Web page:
Bonnie Woody became a pharmacist, sometimes known as the “most accessible” health care professional, largely for the patient interaction. 

She’s worked at the same store now for more than a decade — the Tom Thumb pharmacy at South Hulen Street and Bellaire Drive in Fort Worth. “That’s a lot of life lived with people, both good and bad,” she said. 

When the pandemic began, Woody watched as lines of people wrapped around the grocery story. A self-described “helper,” she did what she could to assuage her patients’ fears. No, she couldn’t help them stockpile medicine. Yes, the pharmacists would still take care of them. When some of her patients contracted COVID-19, Woody personally dropped medications off at their homes. 

But as COVID-19 tests and then vaccines and then boosters became a necessary addition to Woody’s workflow, other tasks, like taking inventory, fell by the wayside. Longstanding pharmacy offerings — like walk-in vaccines — came and went. “​​I have patients that literally I have done every shot for them for a decade that I’m having to tell, like, ‘Pam, I’m sorry, I can’t do this for you. We have to do it by appointment because we’re short-handed, yada yada.’

“For me, personally, I deal with a lot of guilt feeling like I’m not taking care of people because I’m having to, I know it’s dramatic, but I’m having to ration care to some degree,” Woody said. 

Woody worries not only about her patients, but about her profession. Along with pharmacy employees around the country, she’s joined a pharmacy labor movement called #pizzaisnotworking to draw attention to how pharmacy work conditions hamper patient safety and staff wellbeing. The hashtag, which started with a weary Facebook post from a pharmacist in Oklahoma, refers to the inadequacy of pizzas, sent as thank-yous, pharmacies received from their employers during the pandemic. 

But the issue is complicated, as is the fix, according to Emanuel George, a pharmacist and associate professor at The University of North Texas Health Science Center. The movement taps not only into corporate practices, but federal and state legislation — as well as misperceptions from the public about what pharmacists do.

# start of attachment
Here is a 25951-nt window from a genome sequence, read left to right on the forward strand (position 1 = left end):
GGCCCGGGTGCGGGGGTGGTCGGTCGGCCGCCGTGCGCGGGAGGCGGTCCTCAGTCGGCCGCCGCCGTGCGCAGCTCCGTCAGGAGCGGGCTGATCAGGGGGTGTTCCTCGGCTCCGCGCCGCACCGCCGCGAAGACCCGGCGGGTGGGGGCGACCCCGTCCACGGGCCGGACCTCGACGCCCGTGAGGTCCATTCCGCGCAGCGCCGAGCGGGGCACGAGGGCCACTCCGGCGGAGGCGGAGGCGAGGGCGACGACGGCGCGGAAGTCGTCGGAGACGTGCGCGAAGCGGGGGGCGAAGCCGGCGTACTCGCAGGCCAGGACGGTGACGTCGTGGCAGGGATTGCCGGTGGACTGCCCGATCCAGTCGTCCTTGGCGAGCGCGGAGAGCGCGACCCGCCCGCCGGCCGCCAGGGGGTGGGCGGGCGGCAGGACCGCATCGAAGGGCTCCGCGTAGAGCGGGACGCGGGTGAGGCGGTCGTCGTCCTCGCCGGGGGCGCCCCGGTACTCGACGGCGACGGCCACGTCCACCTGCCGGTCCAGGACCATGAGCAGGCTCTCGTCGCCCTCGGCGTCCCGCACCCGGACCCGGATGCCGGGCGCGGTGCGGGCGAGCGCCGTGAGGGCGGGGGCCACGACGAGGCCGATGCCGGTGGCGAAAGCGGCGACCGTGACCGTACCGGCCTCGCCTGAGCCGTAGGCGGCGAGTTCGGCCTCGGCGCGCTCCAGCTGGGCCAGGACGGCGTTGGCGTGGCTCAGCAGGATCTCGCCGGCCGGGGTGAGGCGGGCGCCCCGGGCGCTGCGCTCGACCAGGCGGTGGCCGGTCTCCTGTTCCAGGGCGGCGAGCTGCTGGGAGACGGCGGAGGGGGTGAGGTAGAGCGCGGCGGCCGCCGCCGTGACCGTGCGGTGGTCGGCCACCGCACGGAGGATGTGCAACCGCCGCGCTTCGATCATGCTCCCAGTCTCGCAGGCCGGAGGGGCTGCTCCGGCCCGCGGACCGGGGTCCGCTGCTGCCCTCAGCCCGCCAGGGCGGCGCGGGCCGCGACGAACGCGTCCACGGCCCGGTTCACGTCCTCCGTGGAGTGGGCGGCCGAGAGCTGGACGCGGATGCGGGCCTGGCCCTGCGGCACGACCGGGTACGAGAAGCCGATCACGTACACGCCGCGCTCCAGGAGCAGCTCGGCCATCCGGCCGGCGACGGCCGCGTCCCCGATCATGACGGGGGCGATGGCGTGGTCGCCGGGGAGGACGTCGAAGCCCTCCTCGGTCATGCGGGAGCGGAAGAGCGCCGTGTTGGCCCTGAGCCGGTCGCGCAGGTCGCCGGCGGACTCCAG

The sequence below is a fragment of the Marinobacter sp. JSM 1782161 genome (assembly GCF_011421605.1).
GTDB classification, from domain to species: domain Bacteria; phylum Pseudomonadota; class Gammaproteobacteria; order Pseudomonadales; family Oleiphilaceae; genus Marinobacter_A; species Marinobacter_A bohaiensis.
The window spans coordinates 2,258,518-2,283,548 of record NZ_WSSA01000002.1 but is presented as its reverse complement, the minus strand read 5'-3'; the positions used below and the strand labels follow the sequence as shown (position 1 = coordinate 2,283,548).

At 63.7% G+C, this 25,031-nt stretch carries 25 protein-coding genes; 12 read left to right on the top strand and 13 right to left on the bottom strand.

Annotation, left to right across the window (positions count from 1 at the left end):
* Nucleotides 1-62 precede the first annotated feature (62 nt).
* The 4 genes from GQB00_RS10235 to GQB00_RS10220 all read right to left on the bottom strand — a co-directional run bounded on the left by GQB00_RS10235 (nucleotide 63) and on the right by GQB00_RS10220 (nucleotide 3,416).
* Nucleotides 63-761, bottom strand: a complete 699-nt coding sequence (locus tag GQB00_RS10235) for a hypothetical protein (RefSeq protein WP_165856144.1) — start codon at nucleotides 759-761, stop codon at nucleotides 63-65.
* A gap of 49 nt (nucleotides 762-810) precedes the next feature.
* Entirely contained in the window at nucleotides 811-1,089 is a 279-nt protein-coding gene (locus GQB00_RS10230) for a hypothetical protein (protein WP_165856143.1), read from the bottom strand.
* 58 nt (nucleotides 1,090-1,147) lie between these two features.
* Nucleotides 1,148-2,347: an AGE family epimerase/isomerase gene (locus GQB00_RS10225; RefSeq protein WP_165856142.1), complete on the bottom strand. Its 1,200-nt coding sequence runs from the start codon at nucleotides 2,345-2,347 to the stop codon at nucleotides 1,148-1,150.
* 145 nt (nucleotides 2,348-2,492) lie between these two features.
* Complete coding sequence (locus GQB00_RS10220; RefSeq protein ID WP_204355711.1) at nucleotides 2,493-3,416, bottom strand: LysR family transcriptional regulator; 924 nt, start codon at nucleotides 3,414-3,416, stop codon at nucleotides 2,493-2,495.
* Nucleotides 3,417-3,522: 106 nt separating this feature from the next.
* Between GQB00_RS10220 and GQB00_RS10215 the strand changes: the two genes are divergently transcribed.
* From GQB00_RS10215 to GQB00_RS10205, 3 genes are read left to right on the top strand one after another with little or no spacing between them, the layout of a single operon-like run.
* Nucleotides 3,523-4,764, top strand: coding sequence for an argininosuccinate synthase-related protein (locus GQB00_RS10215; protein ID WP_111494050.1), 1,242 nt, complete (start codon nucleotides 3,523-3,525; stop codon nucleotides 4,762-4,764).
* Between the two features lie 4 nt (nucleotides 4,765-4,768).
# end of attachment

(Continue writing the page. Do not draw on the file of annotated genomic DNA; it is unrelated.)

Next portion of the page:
“When we talk about health care burnout, we hear about doctors and we hear about nurses and we hear about all of that from a hospital perspective,” he said. “But sometimes we overlook the ones who are literally keeping communities alive on a day-in, day-out basis, on a month-in, month-out basis. And that’s where the community pharmacists come in.”

‘It’s not just lift, stick, count, pour”

These community pharmacists, or people who work in public-facing pharmacies within drug stores or grocery stores, aren’t simply “human vending machines,” George said — but the public and, in some places, state law, sometimes treats them as such. 

“We don’t go to school just to match pills,” he said. “We know the chemistry of how (a medicine) works in your body, the interactions, the dangerous side effects of the medicines that can affect individuals.”

To become a pharmacist in Texas, a person must graduate from a college of pharmacy — such as the one at The University of North Texas Health Science Center — with a bachelor’s or doctor of pharmacy, which both take at least five years to obtain; complete an internship of 1,500 hours and pass a licensing exam from the Texas State Board of Pharmacy

The exam requires knowledge not only in sciences like pharmacology and chemistry, but also pharmacy law. 

“People are just amazed when they move to Texas and want to start practicing. Most states have a law book that’s about a quarter of an inch thick,” said Carol Reagan, a pharmacy consultant in Fort Worth. “Ours is about an inch and a half.”

The licensure process prepared people like Woody and Reagan, who began practicing as a pharmacist in the early 1990s, for a slate of daily tasks that span from counseling people on their medications to policing the distribution of narcotics. 

“There’s just a vast amount of stuff that we do — it’s not just lift, stick, count, pour,” Reagan said. 

The ability to practice ‘at the top of our license’

“Scope of practice” laws govern what pharmacists can and can’t do. In California, for example, pharmacists can prescribe, rather than simply dispense, birth control. In Texas, they can’t. 

Over the years, those laws have expanded the services pharmacists can provide. For example, when Reagan became a pharmacist in 1994, pharmacists didn’t provide vaccines. By 2009, all 50 states allowed it.